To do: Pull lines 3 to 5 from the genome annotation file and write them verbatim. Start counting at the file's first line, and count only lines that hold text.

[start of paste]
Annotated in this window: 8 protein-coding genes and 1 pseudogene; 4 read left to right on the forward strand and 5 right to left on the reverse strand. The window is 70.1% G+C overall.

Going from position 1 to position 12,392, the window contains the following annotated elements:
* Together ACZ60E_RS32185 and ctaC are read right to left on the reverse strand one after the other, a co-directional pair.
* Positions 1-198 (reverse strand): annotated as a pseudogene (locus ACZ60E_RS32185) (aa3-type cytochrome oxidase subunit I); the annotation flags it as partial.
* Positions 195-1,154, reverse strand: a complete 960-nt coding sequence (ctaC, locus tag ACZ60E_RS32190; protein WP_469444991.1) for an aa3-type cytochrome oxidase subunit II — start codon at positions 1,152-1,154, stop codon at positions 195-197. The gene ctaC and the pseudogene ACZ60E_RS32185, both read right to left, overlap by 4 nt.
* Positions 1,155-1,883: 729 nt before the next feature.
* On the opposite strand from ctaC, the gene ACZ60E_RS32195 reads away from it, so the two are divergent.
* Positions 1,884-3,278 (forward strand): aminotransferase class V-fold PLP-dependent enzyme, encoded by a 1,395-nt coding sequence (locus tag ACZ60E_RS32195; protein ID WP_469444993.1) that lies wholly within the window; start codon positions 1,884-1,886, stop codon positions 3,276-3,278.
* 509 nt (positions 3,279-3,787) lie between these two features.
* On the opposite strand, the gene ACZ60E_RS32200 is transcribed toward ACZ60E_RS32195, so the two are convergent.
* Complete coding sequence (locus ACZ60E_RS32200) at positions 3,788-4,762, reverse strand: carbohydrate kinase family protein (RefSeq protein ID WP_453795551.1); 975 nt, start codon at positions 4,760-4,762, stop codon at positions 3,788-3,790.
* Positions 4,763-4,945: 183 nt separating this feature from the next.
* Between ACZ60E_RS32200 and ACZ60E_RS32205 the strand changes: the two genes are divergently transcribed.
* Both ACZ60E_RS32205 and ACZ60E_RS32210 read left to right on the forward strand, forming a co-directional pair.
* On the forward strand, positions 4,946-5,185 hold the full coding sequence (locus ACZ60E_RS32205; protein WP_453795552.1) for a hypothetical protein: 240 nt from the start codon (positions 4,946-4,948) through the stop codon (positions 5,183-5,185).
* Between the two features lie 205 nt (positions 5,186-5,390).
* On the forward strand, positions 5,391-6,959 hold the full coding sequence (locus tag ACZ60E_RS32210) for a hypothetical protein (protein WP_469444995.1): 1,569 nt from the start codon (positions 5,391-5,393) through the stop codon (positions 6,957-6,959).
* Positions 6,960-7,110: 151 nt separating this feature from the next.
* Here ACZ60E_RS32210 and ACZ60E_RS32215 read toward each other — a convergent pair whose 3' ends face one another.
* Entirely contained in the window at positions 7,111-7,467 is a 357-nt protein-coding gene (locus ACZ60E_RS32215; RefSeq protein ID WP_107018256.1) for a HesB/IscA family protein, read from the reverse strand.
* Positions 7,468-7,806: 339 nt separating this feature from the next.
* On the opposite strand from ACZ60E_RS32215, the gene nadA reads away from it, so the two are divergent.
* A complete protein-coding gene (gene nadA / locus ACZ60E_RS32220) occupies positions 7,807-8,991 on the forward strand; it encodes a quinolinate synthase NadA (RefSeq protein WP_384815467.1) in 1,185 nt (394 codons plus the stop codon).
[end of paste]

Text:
* Together ACZ60E_RS32185 and ctaC are read right to left on the reverse strand one after the other, a co-directional pair.
* Positions 1-198 (reverse strand): annotated as a pseudogene (locus ACZ60E_RS32185) (aa3-type cytochrome oxidase subunit I); the annotation flags it as partial.
* Positions 195-1,154, reverse strand: a complete 960-nt coding sequence (ctaC, locus tag ACZ60E_RS32190; protein WP_469444991.1) for an aa3-type cytochrome oxidase subunit II — start codon at positions 1,152-1,154, stop codon at positions 195-197. The gene ctaC and the pseudogene ACZ60E_RS32185, both read right to left, overlap by 4 nt.